I think that we stand at a similar threshold today as we face the future. The computer provides the artist with a seemingly limitless power to transform and improvise. And, like renaissance perspective it provides us with a new window on our world - one that is altering the way we perceive that world.
Over the years I have gained a respect (and even affection) for the machines I use. My plotters, named Alberti and Brunelleschi, are with my computer, my excellent companions in exploring these new perspectives. (Note 3)
They help me explore visual analogues of probability, forms which were hidden from view before we had these machines. Through the computer we have gained access to a visual domain filled with mystery, a domain that was invisible before. For many the energy and growth patterns of these forms echo processes lying at the core of the unfolding universe. My work explores a faint echo of this cosmic landscape. For me, the computer and its companion plotters, provide a new pathway to "making visible the invisible".
Now, in the summer of 1990 we recognize that electronic art is still in its infancy. But, as in the early 15th century, there are artists now wrestling with the problems of the transformation and creation of art forms with computers. The new geometries and new technologies will surely bring a revolution as we approach the next century. This book is a tribute to George Boole whose work helped make this new adventure possible.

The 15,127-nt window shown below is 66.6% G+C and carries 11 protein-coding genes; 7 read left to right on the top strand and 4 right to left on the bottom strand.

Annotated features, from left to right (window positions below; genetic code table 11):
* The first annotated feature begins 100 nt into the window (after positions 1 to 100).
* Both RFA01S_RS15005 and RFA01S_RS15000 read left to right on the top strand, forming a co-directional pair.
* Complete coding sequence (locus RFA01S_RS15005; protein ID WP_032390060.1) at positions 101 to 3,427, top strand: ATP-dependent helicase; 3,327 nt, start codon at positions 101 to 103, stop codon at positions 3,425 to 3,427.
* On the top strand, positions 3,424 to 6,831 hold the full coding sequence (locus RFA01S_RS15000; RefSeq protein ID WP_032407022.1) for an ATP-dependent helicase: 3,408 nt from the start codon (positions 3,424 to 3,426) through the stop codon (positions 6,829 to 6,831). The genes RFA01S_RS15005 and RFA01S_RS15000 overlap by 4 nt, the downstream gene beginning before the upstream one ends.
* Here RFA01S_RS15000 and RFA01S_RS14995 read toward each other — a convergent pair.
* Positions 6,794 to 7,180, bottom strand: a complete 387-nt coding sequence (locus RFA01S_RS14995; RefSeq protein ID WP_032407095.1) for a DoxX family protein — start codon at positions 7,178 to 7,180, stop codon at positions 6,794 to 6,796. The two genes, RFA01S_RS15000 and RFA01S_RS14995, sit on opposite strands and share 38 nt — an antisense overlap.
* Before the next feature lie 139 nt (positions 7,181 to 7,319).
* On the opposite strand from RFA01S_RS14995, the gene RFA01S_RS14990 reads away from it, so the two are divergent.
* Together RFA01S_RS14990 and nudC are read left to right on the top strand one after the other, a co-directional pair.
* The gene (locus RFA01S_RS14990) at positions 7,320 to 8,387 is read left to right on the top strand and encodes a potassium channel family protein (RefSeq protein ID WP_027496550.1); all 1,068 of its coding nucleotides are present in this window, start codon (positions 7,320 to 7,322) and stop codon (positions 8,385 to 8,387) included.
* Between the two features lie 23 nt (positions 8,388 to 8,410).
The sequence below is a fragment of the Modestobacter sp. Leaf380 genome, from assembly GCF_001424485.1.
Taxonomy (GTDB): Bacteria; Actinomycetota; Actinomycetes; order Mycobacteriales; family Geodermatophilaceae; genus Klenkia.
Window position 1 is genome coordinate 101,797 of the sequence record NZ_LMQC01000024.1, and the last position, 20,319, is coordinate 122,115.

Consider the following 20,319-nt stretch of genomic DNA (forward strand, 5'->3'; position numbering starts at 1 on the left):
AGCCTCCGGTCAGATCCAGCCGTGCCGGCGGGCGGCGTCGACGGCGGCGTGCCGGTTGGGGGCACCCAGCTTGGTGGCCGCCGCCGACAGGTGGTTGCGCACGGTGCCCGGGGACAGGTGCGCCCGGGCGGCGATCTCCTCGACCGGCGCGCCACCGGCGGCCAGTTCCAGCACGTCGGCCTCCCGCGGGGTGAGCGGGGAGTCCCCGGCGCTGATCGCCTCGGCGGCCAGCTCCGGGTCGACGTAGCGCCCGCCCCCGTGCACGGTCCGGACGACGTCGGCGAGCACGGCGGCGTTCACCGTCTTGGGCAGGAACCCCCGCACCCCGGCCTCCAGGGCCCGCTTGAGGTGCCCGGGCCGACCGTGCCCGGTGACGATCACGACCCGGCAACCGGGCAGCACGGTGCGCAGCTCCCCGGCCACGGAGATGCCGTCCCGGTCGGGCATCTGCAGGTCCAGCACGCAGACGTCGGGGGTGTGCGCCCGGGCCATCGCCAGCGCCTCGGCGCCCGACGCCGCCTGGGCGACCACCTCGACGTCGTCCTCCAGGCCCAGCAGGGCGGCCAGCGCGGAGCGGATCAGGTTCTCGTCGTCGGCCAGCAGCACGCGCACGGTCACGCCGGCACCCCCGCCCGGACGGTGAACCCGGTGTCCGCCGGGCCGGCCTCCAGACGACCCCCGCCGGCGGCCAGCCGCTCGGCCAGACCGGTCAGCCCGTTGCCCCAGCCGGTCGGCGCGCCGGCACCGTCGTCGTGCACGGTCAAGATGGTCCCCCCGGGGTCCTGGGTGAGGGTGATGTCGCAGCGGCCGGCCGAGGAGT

Roman Verostko, Minneapolis, 1990
Note 1. Original, "one of a kind", works for the frontispiece and end-piece were plotted in the studio for the "hand pulled" letterpress edition only. Special reproduction works were created for the litho paperback edition.
Note 2. B. Mandelbrot The Fractal Nature of Geometry (NY: 1982) which is a revision of Fractals: Form, Chance and Dimension (1977).
Note 3. Since 1990 the studio, having grown to a network of workstations, has become more of a "digital scriptorium" with the plotters working as digital scribes. Even so, the artist "companion-like" atmosphere prevails.
Note 4. The original Greek text was noted in George Boole's edition and also in the limited edition (click here for Greek text). To pay for his education George Boole tutored students in classical languages. It is remarkable that his knowledge of the classics provided the keystone for the Boolean operators that lie at the heart of electronic logic circuits!
Locations of originals in libraries & public collections:
Ars Electronica Center, Linz, Austria
Block Museum, Northwestern University, Evanston. IL, USA
Duquesne University, Pittsburg, Pa.
Minneapolis College of Art & Design
Pratt Institute, Brooklyn, NY
St. John's Abbey, Collegeville, MN
St. Vincent Archabbey, Latrobe, PA
Tama Art University Museum, Tokyo, Japan
Victoria and Albert Museum, London, UK
Walker Art Center, Minneapolis, MN
ZKM, Zentrum fur Kunst und Medientechnologie, Karlsruhe, Germany